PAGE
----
Control Fallacies are when you have a false belief about having too much control over things that are out of your control or when you believe that you have no control over anything in your life. There are two types of control fallacies: (1) the belief that you have no control over your life and that you are a helpless victim of fate, and (2) that you have complete control over yourself, your surroundings, and the feelings of others.
The World is Against Me
The no control fallacy can lead to feelings of helplessness and low motivation. If you feel like the world is against you and there is nothing you can do about it, then you may be falling into the no control fallacy trap. Even in extreme situations where you may have no choices, you still have a certain amount of control over how you approach the situation mentally.
Everything is My Fault
The complete control fallacy can lead to feelings of anger, frustration, disappointment, and shame. The more you try to control things that are out of your control, the more frustrated and disappointed you will be. If you frequently blame yourself for how others are feelings, then you may be falling into the complete control fallacy trap.
How to Release Yourself from the Control Fallacy Trap
The first step to releasing yourself from the control fallacy trap is to identify which of the two traps you are stuck in. Do you feel like the world is against you or do you blame yourself for the emotions of others?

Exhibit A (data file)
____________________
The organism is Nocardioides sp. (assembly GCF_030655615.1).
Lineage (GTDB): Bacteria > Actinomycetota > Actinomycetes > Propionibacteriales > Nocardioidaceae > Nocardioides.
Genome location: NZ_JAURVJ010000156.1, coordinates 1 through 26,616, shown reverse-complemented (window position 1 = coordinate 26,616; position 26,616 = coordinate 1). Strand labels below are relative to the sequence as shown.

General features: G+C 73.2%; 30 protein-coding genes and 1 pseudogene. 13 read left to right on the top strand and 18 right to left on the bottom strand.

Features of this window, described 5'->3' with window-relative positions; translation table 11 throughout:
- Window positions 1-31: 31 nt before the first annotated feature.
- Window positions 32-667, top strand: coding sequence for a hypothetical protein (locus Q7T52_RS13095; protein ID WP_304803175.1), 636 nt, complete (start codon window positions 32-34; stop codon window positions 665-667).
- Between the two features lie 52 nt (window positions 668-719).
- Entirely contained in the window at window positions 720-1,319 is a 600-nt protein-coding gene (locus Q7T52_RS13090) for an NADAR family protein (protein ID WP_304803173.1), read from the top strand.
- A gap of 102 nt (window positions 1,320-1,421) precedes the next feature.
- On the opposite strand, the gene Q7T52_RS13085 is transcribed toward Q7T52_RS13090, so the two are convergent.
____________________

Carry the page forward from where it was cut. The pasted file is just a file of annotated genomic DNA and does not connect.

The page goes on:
Empower Yourself by Taking Back Some Control (no control counter)
If you are stuck in the no control fallacy trap, it can be empowering to discover that you have more control than you think you do. For example, in states where euthanasia is legal, patients with terminal illness report that being able to choose when and how they die gives them a sense of control over the final stage of their life. If you are stuck in a job that you don’t like and you can’t afford to leave, there may be other areas of your life that you can tweak to improve self-care. At the very least you can reframe some of your negative thoughts into more self-compassionate thoughts.
Find Relief by Letting Go (complete control counter)
If you are stuck in the complete control fallacy trap, it’s relieving to discover that you are not responsible for the emotions of others. Yes, what you do and what you say does impact others. It’s commendable to take responsibility for that. If you are in the complete control fallacy trap, then you are taking too much responsibility for things that are out of your control. Let others be responsible for themselves. Stop blaming yourself for things that are not your fault. Stop trying to change things that you cannot change. If you are struggling with identifying what is in your control vs not in your control, it can be helpful to get feedback from others. As the saying goes: “Two heads are better than one.”